It is said that Tricoupis is moved less than any other minister by such requests from members. He is not so easily accessible; his rather cool demeanor and businesslike way of looking at things do not encourage the asking of favors. Indeed, he is said to lose votes at times by summary refusal of such petitions; and yet, doubtless, when he is in office, office-mongering is carried on in his cabinet, and without his express disapproval, if not directly by himself. In a country given over to the spoils system perhaps as badly as ours, he has yet done much to check the evil and to put things on a better basis. He has passed more than one law providing for qualifications for office holders that should insure the selection of fit men for office. When Delyannis was last in power, he repealed these laws and changed many office holders, intending, as he himself told me, to pass better laws on the same subject, since these were faulty ; but, he said, he was dismissed by the King before he could carry out his intention. Tricoupis afterwards reënacted his former laws, though not, his enemies say, before he had putout Delyannists, and put in his own friends. The practice of removals on party grounds is evidently active on both sides, though all recognize the evil, and are honestly endeavoring to remove it, with still the strong temptation that we find at home to do so in good part at the expense of the opposite party. “ I think,” said M. Tricoupis, “ that the government ought not to have the power to dismiss and appoint non-political officials at will, though I do believe in a strong executive with much power and responsibility. The government should not have its hands too much tied, but should be able really to do something.” In fact, whatever may be said by friends or enemies, he is the only one who has deliberately gone ahead to deprive himself, by legislation, of the burden of office-mongering, though M. Sotiropoulos, the late Prime Minister, wrote, before accepting office, as if he intended to go even further. What he did I have as yet been unable to learn.

Tricoupis is businesslike in the conduct of public affairs. Officials say that they must work harder when he is in office; but as he is a hard worker himself, they cannot complain. Indeed, it is his intense earnestness in work, and his unwillingness to spare himself in the public service, as well as his consummate ability, that, rather than any personal courting of favor, give him his firm hold on party and country.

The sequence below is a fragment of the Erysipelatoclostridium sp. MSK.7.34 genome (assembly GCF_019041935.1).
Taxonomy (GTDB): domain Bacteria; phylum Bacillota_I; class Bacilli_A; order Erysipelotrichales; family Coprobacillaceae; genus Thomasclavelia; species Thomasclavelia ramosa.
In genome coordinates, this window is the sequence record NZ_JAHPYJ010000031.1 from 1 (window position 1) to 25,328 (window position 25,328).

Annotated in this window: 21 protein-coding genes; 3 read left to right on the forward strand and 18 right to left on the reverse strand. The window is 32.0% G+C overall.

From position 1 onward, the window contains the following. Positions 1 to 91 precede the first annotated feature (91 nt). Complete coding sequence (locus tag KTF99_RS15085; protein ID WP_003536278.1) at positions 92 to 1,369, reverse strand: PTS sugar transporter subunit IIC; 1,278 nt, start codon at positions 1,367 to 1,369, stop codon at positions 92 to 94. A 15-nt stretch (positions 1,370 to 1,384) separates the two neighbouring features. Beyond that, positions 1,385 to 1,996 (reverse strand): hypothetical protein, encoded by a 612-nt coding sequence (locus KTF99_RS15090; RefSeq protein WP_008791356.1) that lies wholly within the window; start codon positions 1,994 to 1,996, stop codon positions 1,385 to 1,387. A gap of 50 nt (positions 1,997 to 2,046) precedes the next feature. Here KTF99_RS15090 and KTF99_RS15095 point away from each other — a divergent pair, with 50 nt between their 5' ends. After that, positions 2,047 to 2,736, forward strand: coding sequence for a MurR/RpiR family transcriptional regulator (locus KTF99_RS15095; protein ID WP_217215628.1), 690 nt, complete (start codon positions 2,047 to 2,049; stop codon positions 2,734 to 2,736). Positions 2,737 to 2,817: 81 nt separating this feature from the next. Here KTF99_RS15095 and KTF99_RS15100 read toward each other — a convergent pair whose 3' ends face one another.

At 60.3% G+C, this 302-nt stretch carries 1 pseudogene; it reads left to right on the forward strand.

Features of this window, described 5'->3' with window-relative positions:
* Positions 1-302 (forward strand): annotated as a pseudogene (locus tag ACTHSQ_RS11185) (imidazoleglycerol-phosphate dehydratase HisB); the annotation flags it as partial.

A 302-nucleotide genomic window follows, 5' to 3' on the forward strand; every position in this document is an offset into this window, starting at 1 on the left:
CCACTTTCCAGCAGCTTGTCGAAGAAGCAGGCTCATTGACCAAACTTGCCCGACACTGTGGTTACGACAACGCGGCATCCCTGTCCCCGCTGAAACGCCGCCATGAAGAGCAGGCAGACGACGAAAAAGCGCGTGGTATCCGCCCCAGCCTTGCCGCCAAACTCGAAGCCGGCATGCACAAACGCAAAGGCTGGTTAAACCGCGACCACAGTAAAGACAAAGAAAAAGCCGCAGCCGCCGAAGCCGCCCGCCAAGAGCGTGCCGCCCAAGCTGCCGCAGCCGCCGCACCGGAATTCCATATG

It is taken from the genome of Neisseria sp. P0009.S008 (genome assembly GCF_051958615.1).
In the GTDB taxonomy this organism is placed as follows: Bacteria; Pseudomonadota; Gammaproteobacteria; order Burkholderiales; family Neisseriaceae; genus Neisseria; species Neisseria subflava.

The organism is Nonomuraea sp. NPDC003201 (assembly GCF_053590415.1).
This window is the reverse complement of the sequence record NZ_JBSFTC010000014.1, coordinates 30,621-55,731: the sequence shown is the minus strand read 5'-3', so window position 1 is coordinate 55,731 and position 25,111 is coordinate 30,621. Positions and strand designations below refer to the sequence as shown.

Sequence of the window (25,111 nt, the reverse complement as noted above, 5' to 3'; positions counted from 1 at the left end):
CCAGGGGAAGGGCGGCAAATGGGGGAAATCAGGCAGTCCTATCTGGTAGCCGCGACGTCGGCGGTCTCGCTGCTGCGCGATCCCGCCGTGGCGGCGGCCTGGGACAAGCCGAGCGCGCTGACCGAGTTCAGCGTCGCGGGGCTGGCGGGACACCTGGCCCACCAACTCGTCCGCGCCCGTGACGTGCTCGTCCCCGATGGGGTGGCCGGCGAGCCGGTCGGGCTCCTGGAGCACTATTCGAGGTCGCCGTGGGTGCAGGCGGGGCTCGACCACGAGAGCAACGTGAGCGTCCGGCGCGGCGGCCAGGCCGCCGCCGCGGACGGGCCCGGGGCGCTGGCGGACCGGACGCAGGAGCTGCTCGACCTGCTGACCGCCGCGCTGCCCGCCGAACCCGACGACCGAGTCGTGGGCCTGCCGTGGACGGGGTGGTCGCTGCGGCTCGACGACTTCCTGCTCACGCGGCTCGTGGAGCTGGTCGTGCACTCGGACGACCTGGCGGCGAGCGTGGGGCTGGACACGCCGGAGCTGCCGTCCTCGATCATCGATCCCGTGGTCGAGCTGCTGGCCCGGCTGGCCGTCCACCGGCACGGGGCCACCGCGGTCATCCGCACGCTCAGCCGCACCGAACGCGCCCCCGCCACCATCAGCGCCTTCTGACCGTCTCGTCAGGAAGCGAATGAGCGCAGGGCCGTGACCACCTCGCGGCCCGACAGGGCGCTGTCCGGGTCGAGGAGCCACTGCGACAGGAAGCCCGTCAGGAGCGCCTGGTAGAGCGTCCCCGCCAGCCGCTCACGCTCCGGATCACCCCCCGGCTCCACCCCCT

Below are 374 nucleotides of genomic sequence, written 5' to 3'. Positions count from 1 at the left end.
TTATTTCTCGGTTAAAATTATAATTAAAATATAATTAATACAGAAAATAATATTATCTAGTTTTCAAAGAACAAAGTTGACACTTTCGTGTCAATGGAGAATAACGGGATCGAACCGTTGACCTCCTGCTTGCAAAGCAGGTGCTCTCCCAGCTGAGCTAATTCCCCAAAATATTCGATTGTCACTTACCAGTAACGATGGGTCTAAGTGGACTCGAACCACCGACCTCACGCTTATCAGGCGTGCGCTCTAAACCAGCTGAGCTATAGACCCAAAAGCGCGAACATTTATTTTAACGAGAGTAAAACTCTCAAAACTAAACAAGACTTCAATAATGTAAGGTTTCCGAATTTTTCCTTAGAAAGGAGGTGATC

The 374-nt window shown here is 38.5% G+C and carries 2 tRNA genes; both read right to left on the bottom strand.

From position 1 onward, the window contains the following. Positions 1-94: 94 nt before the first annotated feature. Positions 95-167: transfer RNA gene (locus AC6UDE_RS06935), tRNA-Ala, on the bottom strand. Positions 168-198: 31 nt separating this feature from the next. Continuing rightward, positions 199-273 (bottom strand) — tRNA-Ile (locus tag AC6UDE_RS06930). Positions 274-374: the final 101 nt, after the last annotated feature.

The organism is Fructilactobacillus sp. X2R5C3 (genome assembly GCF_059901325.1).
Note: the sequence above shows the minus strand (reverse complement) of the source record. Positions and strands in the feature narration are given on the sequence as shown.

A word or two regarding the personal nature of Greek political parties, to which I have already referred, will put this relationship between leader and followers in a clearer light. The political parties in Greece all start in the Boulé. As soon as a man gets influence enough to direct the votes of a small group of members, he has a party; and if he is strong, this party may grow until he can control the Boulé, and later, in a general election, the vote of the people. Thus, Tricoupis himself, first a follower of Kumunduros, but with some vigorous reform notions of his own that won him adherents, in 1872 founded his party with five or six members. In 1879, his party in the Boulé numbered fourteen, though in the mean time he had been Prime Minister. And to-day the Greeks — an intensely political nation — are Tricoupists or Delyannists, Carapanists or Rhallyists. The leaders may represent some special ideas, though party lines are not closely drawn on principles ; but for the great mass of their followers, at any rate, the allegiance to party is a personal allegiance to the chief. Throughout the country, each party chief has his local leaders of the people, who are more or less faithful to him, and to whom in turn the voters are more or less faithful. I say more or less faithful. A friend of mine in Athens asked a candidate who was soliciting his vote three or four years ago whether he was to support Tricoupis or Delyannis in the next Boulé. “ I cannot tell,” he frankly replied, “ until after the election, when I can see how matters stand.”